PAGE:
Apple agreed to settle a class-action lawsuit this week, paying claimants $18 million, according to a court filing. The lawsuit alleges that in 2014, Apple deliberately disabled FaceTime on older iPhones (the iPhone 4 and iPhone 4s) to save costs; and it asks Apple to pay each member of the lawsuit $3.

According to the settlement, Apple will provide $18 million to establish a mutual fund, an amount equal to 30% of the total average loss assessed by the plaintiff’s expert Dr. ustine S. Hastings, Ph.D. Lawyers representing the class-action lawsuit estimate that each lawsuit member will receive $3 for each device involved, though the amount could increase for individual devices if other claimants don’t receive damages.

Two representatives in the lawsuit, Christina Grace and Ken Potter, will each receive $7,500 for their participation in the lawsuit.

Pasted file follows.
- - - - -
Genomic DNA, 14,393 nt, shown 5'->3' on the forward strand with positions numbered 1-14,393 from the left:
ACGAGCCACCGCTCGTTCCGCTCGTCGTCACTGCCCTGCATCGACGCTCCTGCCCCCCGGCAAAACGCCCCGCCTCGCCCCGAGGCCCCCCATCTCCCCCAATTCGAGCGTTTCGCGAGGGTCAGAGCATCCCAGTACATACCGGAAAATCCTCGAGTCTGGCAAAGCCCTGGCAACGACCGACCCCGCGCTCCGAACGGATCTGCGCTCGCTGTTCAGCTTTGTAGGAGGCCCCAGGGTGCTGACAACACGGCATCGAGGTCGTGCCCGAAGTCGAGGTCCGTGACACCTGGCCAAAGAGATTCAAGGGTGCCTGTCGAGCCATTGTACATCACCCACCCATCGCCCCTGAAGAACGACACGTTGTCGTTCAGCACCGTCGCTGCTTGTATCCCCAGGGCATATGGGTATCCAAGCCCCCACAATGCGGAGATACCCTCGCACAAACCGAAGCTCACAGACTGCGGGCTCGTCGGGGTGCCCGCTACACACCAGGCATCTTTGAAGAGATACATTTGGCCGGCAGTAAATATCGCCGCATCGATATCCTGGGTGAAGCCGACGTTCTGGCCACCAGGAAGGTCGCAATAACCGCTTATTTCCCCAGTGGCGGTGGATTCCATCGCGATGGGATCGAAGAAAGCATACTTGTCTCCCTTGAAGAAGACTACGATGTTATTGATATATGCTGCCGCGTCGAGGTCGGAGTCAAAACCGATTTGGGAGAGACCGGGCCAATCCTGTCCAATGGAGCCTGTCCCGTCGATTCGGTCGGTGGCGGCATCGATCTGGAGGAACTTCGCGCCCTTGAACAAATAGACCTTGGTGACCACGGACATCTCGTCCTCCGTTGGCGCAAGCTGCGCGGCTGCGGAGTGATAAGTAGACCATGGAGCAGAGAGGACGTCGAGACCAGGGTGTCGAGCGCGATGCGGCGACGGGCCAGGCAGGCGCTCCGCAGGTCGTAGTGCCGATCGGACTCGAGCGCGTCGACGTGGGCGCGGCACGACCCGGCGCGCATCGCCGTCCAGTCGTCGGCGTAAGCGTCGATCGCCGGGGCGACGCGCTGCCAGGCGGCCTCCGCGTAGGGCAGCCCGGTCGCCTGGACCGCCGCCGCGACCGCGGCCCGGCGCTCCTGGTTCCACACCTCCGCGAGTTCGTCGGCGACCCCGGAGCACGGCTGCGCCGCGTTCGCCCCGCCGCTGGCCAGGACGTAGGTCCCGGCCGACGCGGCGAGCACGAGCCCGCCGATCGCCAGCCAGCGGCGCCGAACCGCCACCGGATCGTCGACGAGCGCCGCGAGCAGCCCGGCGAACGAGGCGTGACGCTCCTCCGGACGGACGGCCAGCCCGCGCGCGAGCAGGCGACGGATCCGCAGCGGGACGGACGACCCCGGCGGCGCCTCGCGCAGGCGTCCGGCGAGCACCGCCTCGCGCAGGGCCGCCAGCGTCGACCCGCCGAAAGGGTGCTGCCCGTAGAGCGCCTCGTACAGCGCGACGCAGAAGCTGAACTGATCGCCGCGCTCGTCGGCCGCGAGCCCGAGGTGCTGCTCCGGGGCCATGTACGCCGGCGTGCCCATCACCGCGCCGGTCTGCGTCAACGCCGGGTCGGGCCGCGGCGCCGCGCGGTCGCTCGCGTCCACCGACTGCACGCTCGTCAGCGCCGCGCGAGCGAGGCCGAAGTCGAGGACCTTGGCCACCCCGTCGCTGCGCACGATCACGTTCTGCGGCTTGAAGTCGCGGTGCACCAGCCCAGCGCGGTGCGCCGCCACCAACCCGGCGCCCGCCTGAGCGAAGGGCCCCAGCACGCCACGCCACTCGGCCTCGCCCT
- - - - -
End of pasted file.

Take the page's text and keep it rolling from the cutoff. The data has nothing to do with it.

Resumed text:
Litigation attorneys can get 30% of the mutual fund’s amount, or $5.4 million in attorney’s fees and $1.1 million in expense reimbursement, for a total of $6.3 million.

The class-action lawsuit has been going on for three years, and in January of this year, Apple finally agreed to a settlement.

FaceTime launched in 2010 as the first-party video conferencing technology on the iPhone. At the time, Apple used two transmission methods to transmit audio and video data between devices participating in a video session: the direct connection method and the “relay method.” The relay method relies on a third-party server and is therefore more expensive.

In 2012, a court ruling forced Apple to stop using the transfer protocol because the direct-connect method involved infringed a patent owned by VirentX. As FaceTime has grown in popularity, Apple, which relies on relay methods to transmit data, has lost millions of dollars. To keep costs down, the company developed a new Direct Connect protocol, which was introduced in iOS 7 in 2013. But some iPhone 4 and iPhone 4s owners are reluctant to upgrade to iOS 7, causing problems with FaceTime on older devices.

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